From Acts to the Prophets

This week I read through Acts and I noticed a couple of things. First, I noticed that not once in all the apostles’ presentation of the gospel did they mention heaven or hell (or the afterlife or eternity or what have you). They mention Jesus’ unjust death, his resurrection, his ascension to sit at the right hand of the Father; they mention repentance and forgiveness of sins; but they do not mention heaven or hell. This really has no bearing on the question of whether either one of those (particularly hell) exists. But it does have a bearing on the question of what is essential to the gospel. These days the gospel is couched in some form of the question, “Do you know where you will go when you die?”–sometimes more nuanced, sometimes more crassly. In one way or another, modern gospel presentations eventually come around to the question of heaven and hell. Not so for the apostles. Is it therefore essential to our presentation of the gospel? (As I recall, this is what McKnight touches on in The King Jesus Gospel and I imagine Wright goes there in How God Became King.)

I also noticed the continuing (from some of the Gospels) emphasis on promises and prophecies fulfilled in Jesus. Part of the apostles’ presentation of the gospel to at least the Jews was an argument of prophecy fulfilled in Jesus: the sense that he is the one they had been waiting for all these years, he is the promised one.

Which makes me wonder: how much background is assumed in their presentation of the gospel? We rarely bring the prophets into it these days (except maybe at Advent and on Good Friday) and I’m sure most of us don’t have a solid grasp of what the prophets have to say about Jesus. A few weeks ago in church I mentioned that if I had a chance to go back to any moment in history, Jesus’ post-resurrection encounter with the two disciples on the road to Emmaus would be high on my list. It is with them that Jesus “beginning with Moses and all the Prophets… explained to them what was said in all the Scriptures concerning himself.” I’d love to have been there, because I suspect that Jesus’ exposition of Moses, the Prophets and all the scriptures regarding himself would have been much deeper and more nuanced than the ragbag of proof-texts most of us would present.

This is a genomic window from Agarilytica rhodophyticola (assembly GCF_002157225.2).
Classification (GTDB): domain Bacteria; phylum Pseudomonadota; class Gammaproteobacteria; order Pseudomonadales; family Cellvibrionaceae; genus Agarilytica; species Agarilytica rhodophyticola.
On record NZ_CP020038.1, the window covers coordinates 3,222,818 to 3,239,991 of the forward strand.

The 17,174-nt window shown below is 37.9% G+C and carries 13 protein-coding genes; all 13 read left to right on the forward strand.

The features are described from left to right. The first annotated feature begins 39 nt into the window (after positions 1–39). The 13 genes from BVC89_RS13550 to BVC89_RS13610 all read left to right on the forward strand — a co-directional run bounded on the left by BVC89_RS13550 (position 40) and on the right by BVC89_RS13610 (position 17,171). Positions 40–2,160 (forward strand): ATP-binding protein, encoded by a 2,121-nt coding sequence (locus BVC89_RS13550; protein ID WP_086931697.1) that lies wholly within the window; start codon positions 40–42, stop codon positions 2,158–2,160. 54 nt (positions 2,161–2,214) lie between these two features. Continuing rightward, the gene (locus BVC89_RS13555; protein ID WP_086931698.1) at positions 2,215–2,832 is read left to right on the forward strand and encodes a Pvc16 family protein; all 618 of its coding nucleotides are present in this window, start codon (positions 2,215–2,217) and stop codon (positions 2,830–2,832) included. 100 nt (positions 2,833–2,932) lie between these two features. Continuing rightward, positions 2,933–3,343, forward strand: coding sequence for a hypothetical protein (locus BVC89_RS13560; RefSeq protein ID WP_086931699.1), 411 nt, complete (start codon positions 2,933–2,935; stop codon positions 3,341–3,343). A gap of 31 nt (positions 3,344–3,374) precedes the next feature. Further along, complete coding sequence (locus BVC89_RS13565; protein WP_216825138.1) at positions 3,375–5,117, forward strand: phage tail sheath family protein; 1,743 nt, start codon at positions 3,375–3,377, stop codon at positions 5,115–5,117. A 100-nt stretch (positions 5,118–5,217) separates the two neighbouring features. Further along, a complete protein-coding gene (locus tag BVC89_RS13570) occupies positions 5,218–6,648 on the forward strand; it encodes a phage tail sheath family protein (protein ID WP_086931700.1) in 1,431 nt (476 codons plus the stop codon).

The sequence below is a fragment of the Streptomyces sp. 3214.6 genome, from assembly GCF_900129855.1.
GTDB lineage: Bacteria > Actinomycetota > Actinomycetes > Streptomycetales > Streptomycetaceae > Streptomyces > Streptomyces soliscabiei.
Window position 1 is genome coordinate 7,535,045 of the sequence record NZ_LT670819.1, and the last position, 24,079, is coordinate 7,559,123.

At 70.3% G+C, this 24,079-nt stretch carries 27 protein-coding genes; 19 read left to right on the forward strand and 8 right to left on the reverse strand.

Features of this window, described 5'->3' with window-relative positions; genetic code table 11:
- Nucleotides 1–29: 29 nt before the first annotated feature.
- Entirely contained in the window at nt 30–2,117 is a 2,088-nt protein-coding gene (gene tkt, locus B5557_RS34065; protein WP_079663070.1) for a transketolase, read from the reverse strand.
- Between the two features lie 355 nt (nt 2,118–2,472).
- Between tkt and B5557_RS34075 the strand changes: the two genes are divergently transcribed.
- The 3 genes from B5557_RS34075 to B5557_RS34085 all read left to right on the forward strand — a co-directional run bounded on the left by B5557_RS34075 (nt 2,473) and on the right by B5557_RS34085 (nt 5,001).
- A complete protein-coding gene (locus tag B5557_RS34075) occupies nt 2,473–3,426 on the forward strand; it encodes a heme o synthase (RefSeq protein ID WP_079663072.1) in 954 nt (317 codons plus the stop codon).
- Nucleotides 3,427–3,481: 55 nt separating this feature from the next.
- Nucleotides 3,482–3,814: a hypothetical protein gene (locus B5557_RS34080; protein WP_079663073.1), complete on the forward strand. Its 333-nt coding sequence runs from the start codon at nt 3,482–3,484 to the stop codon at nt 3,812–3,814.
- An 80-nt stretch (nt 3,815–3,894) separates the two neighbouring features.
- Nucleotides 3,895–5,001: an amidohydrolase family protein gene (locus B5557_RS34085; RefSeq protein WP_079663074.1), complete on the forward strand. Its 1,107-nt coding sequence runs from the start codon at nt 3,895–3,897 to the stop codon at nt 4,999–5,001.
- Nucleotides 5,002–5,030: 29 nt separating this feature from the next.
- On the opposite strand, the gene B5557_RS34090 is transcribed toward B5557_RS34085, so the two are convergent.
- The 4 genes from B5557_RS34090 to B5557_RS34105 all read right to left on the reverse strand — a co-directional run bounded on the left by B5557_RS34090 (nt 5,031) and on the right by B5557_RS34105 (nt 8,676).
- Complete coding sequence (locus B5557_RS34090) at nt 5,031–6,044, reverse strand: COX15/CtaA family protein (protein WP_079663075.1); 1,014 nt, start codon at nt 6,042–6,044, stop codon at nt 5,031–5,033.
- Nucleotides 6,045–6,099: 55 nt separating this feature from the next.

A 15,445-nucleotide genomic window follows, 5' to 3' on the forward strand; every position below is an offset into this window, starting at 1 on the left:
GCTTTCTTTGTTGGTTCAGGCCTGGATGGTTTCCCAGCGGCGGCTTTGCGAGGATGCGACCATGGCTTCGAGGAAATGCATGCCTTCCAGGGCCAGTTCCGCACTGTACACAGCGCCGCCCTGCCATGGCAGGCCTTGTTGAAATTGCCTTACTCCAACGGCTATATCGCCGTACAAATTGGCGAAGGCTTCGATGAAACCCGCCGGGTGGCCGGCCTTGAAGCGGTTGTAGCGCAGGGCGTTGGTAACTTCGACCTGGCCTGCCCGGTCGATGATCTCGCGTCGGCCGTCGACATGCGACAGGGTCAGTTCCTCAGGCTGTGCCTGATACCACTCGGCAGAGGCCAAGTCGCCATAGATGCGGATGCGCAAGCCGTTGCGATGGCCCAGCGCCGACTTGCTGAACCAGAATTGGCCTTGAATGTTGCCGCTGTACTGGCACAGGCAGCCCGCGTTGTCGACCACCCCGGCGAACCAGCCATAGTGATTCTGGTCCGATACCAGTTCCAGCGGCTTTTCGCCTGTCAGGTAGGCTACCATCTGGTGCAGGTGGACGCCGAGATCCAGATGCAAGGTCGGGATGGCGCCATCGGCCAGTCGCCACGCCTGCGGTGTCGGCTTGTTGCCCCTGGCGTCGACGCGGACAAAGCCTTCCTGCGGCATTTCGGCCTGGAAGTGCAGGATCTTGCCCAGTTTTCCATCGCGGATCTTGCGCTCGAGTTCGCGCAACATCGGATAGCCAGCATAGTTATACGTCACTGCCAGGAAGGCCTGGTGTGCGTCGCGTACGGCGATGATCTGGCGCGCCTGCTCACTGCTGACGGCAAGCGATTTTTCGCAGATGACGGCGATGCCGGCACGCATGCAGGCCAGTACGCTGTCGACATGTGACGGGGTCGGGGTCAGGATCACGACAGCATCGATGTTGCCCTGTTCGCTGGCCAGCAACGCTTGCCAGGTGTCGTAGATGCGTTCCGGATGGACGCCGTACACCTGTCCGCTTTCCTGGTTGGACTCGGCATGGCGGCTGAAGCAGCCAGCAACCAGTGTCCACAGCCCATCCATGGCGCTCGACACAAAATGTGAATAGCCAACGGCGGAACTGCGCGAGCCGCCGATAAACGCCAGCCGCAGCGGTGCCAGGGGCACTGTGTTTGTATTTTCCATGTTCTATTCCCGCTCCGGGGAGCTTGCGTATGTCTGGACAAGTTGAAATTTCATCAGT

So I’ve decided to spend some time in the Prophets. I’m not sure where I’ll begin yet. Isaiah has some of the most beautiful passages of scripture in it, but it’s also pretty intimidating. I’ve read (or attempted to read) it before and it’s easy to get lost. Many of the Major Prophets are intimidating, actually. And yet they seem so essential. But I want to go to the Prophets with a particular eye and ear for what they say about the Messiah and the “age to come” and how that sheds light on the life, death, and resurrection of Jesus, on heaven/the age to come/eternal life.

2 thoughts on “From Acts to the Prophets

  1. Toni

    Hi Marc, there seem to be several questions in your post, along with a particular answer. But I would certainly agree it is good to understand the prophets as much as we are able. Paul seemed to fairly actively interpret their message in the light of his revelation of Jesus, rather than t’other way round as had been his practice prior to that revelation.

    I’m not sure if you were really asking questions in the earlier sections of your post, but I’d have expected that for many of a Jewish background, heaven, hell and the context of the prophets would be taken for granted as being at least partially (if incorrectly) understood. Jesus seems to have no problems talking about hell either. However I would agree that it is incongruous to dangle people of hell as part of sharing the gospel, both from the abuse perspective and because it’s a cultural irrelevancy left over to us from an era that focussed heavily on such things. It seems to me that the gospel message is salvation here and now, with an expectation of even better things to come.

  2. Marc

    “It seems to me that the gospel message is salvation here and now, with an expectation of even better things to come.”

    Well said!

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